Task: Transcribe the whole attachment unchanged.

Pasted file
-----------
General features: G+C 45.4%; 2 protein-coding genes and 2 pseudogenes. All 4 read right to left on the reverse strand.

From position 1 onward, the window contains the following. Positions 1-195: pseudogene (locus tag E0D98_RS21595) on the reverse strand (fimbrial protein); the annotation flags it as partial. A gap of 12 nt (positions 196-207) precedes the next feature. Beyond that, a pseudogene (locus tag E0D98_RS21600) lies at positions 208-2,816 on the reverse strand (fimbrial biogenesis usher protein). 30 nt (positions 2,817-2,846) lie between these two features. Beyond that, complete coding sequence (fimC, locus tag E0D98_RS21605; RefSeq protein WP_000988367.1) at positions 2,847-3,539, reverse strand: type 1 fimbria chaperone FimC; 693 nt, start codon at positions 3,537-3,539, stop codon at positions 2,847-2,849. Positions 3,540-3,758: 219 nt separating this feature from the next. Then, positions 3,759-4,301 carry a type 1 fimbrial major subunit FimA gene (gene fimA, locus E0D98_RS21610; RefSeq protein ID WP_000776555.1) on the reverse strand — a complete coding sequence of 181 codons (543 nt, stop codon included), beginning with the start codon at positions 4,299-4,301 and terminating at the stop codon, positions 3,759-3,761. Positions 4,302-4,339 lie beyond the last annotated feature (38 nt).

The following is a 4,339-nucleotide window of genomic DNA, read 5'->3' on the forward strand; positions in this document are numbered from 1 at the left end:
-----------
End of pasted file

General features: G+C 45.4%; 2 protein-coding genes and 2 pseudogenes. All 4 read right to left on the reverse strand.

From position 1 onward, the window contains the following. Positions 1-195: pseudogene (locus tag E0D98_RS21595) on the reverse strand (fimbrial protein); the annotation flags it as partial. A gap of 12 nt (positions 196-207) precedes the next feature. Beyond that, a pseudogene (locus tag E0D98_RS21600) lies at positions 208-2,816 on the reverse strand (fimbrial biogenesis usher protein). 30 nt (positions 2,817-2,846) lie between these two features. Beyond that, complete coding sequence (fimC, locus tag E0D98_RS21605; RefSeq protein WP_000988367.1) at positions 2,847-3,539, reverse strand: type 1 fimbria chaperone FimC; 693 nt, start codon at positions 3,537-3,539, stop codon at positions 2,847-2,849. Positions 3,540-3,758: 219 nt separating this feature from the next. Then, positions 3,759-4,301 carry a type 1 fimbrial major subunit FimA gene (gene fimA, locus E0D98_RS21610; RefSeq protein ID WP_000776555.1) on the reverse strand — a complete coding sequence of 181 codons (543 nt, stop codon included), beginning with the start codon at positions 4,299-4,301 and terminating at the stop codon, positions 3,759-3,761. Positions 4,302-4,339 lie beyond the last annotated feature (38 nt).

The following is a 4,339-nucleotide window of genomic DNA, read 5'->3' on the forward strand; positions in this document are numbered from 1 at the left end: